Then he started executing his plans into action. He appointed accountants and workers at different places all over the country to buy and collect grains. With a noble thought of serving the humanity, he continued amassing food grains. He hoarded grains in such huge quantities before the outbreak of famine that they will suffice to feed the entire nation even in an untoward situation of a prolonged famine. Not even a single person would die out of starvation or hunger.

As predicted by the guru, (on the night when moon was piercing into the Rohiṇī constellation) a nation-wide famine broke out in Vikram 1315. To rescue his countrymen against famine, Jagaḍūśāha opened shelters / inns at different places like Delhi, Stambhanapura, Dhavalakka, Aṇahillapura Paṭṭaṇa, etc. Without any discrimination all the people were served equally in those inns with free, tasty food served along with ghee. People started flocking into those rest houses; staying there with their families they protected their lives during that time of horrible famine. During the famine, which prolonged for a long time, in the morning and evening's people were provided with tasty meals in these houses. Apart from this, he donated 21 thousand Mūḍhaka, i.e. 200 lakh kilos of corn to Suratrāṇa (probably Alāuddīna Khilajī), 8 lakh kilos to King Bīsaladeva, and 12 lakh kilos to King Hammīra and he gave corn to other kings adequate enough to feed the entire population in their kingdoms.

Apart from his excellent and systematic arrangements to see that not even a single countryman remains hungry, he also supplied corn to the kings, merchants and social reformers of distant lands in large quantities whenever they approached him. East to west and north to south, millions of people, had to their heart's content, two meals a day served with ghee and sang in praise of Jagaḍūśāha and showered him with blessings.

Other than serving food in an organised manner regularly, Jagaḍūśāha also opened special houses for alms and started donating corns. With a noble intention that wealthy distinguished families or high born people, who shy away from going to the Choultries and eating there, should neither starve nor face any hardships during that famine, Jagaḍūśāha opened houses for alms and sitting behind a curtain, he started giving alms in the mornings. Wealthy and distinguished people used to come there and stretch their hands into the veil. Jagaḍūśāha sitting behind the curtain used to place either gold or silver coins in aplenty.

Listening to the singular out of the way and tales of benevolence of Jagaḍūśāha, the King of Aṇahillapura Paṭṭaṇa wanted to test him. One day he reached there in disguise and stretched his hand inside the curtain.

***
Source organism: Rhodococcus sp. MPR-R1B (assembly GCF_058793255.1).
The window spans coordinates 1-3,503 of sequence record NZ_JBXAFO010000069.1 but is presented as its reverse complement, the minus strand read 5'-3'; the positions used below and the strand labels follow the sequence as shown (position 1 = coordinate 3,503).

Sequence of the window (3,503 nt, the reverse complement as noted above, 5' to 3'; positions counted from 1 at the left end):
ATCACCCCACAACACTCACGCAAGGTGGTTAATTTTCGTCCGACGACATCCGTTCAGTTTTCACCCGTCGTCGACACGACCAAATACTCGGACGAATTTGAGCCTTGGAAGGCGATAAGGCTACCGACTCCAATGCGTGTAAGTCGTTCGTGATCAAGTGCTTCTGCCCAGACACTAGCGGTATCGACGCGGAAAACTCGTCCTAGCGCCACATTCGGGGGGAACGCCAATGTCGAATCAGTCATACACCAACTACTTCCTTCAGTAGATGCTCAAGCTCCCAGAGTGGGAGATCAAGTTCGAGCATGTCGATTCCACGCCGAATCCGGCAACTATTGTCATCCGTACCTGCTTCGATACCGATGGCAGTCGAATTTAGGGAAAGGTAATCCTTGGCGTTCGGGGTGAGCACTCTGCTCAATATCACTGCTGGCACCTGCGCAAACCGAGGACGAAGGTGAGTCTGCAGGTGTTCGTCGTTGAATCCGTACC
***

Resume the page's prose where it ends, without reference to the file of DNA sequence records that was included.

On seeing the heated copper coloured strong hand with strong lines of fate, education, wealth, fame, comforts, luxury, etc Jagaḍūśāha thought that he must be belonging to a royal family who has come upon this pathetic state. He thought to himself that he should give him such an object with which he can spend his entire life without any worry, happily and luxuriously. With this thought he took out an extremely expensive gold ring studded with invaluable diamonds from his own finger and placed it on the king's palm. King Bīsaladeva was astonished. For a moment he remained stupefied. Out of curiosity, he stretched his left hand too. Jagaḍūśāha took out one more similar type of ring from his finger and placed it on the king's hand.

Taking both the rings, Bīsaladeva returned to palace. Next day, the king invited Jagaḍūśāha to the court and honoured him. The King in front of his courtiers and the audience praising the generosity of Jagaḍūśāha said, "Śāha! You are the most generous and celebrated person on the earth; so unlike the rest of the people, you need not pay any homage to me from now onwards." Then he stubbornly put back the two rings on Jagaḍūśāha's fingers, made him sit on an elephant and bade him farewell to his house.

Jagaḍūśāha continued his public welfare activities by word, deed, soul and with his money even after the famine came to an end. Thus Jagaḍūśāha, a lay devotee of Jainism served Jain Order sincerely and added a silver lining to the fame of Jainism.


Title: Jain Legend: Jain Dharma ka Maulika Itihasa (4)
Acharya Hasti Mala
Shugan C. Jain
Publisher: Samyakjnana Pracaraka Mandala, Jaipur
Edition: 2011
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Page glossary
Some texts contain  footnotes  and  glossary  entries. To distinguish between them, the links have different colors.
  1. Contemplation
  2. Delhi
  3. Fasting
  4. Gajasena
  5. Ghee
  6. Guru
  7. Jainism
  8. Jina
  9. Lakh
  10. Mahāvīra
  11. Pauṣadha
  12. Puṇya
  13. Soul
  14. Ācārya